248737 Pathways Through Which Social Support Influences Self-Management Practices Among Mid- to Late-Life African American Women

Monday, October 31, 2011

Idethia Shevon Harvey, DrPH , Department of Human Development & Family Studies, University of Connecticut, Storrs, CT
Social support is a complex multidimensional construct, and research indicates that social support can be beneficial to the recipients. However, research also suggests that without an optimal match, social support can also be less satisfying to recipients. Because social support involves both a provider and a recipient, the possibility of mismatch between the intention of the support giver and perception of the support receiver is likely to occur. The purpose of this study is to examine the relationship between support providers and those receiving support among mid- to late-life African American women with chronic conditions. In-depth, semi-structured interviews were conducted with 30 women to discuss what type of social support they received from their primary relationship (i.e., daughter or best friend) in managing their chronic conditions. Interviews were audio-taped, transcribed verbatim, and data analyzed with dyadic narrative analysis. Prior to each discussion, a quantitative questionnaire assessed the various type of social support received and type of self-management practices performed. The quantitative study analyzed social support as the mixed predictor variable, types of relationships as the between-dyads variable, and self-management practices as the outcome variable. Results indicated that age of the recipient, number of chronic conditions, and friends' social support were important predictors of the type of self-management practices. In addition, narrative analysis identified the different patterns of social support among relationships. Daughters provided more instrumental support while friends provided more emotional support. The results have implications in designing specific support programs among relationships for African American women with chronic conditions.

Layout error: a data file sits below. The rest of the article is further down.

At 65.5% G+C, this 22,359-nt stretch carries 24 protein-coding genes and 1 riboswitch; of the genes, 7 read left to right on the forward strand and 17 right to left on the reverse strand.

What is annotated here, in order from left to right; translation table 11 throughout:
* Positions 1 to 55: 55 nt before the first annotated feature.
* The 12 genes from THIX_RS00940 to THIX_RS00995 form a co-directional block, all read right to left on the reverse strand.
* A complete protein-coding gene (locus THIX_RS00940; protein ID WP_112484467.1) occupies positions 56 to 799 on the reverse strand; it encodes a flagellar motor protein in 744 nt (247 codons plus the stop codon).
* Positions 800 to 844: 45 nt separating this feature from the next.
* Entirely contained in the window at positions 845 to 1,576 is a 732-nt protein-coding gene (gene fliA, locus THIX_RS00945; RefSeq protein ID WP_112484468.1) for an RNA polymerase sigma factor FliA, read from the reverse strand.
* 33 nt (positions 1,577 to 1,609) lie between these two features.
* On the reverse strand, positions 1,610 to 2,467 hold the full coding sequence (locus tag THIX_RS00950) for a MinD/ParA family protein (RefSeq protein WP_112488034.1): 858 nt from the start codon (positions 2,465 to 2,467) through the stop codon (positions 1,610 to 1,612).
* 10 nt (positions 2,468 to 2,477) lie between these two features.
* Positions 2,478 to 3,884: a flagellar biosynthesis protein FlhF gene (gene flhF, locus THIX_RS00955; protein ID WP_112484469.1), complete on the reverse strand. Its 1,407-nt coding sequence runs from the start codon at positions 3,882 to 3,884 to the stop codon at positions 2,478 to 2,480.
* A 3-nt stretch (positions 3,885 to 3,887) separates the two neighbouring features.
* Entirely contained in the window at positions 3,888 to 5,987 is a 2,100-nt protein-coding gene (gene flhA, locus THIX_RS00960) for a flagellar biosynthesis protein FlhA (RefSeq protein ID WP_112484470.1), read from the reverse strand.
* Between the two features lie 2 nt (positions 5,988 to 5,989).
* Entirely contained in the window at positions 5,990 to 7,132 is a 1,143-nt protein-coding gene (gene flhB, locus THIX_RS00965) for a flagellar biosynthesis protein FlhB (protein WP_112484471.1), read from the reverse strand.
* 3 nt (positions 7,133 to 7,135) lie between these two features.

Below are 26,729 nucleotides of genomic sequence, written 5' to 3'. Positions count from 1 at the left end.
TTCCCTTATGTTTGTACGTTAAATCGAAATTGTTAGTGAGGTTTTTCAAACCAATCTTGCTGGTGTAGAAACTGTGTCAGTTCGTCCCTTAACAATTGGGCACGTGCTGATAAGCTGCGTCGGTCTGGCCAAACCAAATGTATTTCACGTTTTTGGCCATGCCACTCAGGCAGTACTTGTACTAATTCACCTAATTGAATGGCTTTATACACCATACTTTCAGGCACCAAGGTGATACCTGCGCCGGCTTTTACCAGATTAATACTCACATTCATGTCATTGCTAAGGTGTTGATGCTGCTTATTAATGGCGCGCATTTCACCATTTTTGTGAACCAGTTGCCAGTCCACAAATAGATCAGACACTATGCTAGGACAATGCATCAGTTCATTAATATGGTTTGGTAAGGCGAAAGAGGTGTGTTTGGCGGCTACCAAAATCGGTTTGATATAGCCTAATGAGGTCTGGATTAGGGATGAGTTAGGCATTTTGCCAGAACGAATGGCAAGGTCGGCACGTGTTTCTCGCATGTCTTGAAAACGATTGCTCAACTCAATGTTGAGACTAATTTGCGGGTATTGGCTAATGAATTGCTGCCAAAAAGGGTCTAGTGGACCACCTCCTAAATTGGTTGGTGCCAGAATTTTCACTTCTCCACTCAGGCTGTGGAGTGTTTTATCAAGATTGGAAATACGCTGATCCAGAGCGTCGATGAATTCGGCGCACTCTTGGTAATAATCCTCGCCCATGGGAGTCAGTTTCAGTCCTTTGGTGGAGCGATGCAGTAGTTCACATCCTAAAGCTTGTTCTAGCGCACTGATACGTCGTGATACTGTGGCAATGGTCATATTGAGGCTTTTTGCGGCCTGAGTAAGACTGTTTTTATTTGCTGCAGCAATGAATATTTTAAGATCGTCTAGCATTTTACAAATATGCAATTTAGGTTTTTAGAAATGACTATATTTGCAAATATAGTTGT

Learning Areas:
Public health or related research
Social and behavioral sciences

Learning Objectives:
After attending this session, participants will be able to identify and understand how social support processes are associated with self-management practices. After attending this session, participants will be able to identify the various pathways of social support among women with chronic conditions.

Keywords: African American, Self-Management

Presenting author's disclosure statement:

Qualified on the content I am responsible for because: I am the PI of the study
Any relevant financial relationships? No

I agree to comply with the American Public Health Association Conflict of Interest and Commercial Support Guidelines, and to disclose to the participants any off-label or experimental uses of a commercial product or service discussed in my presentation.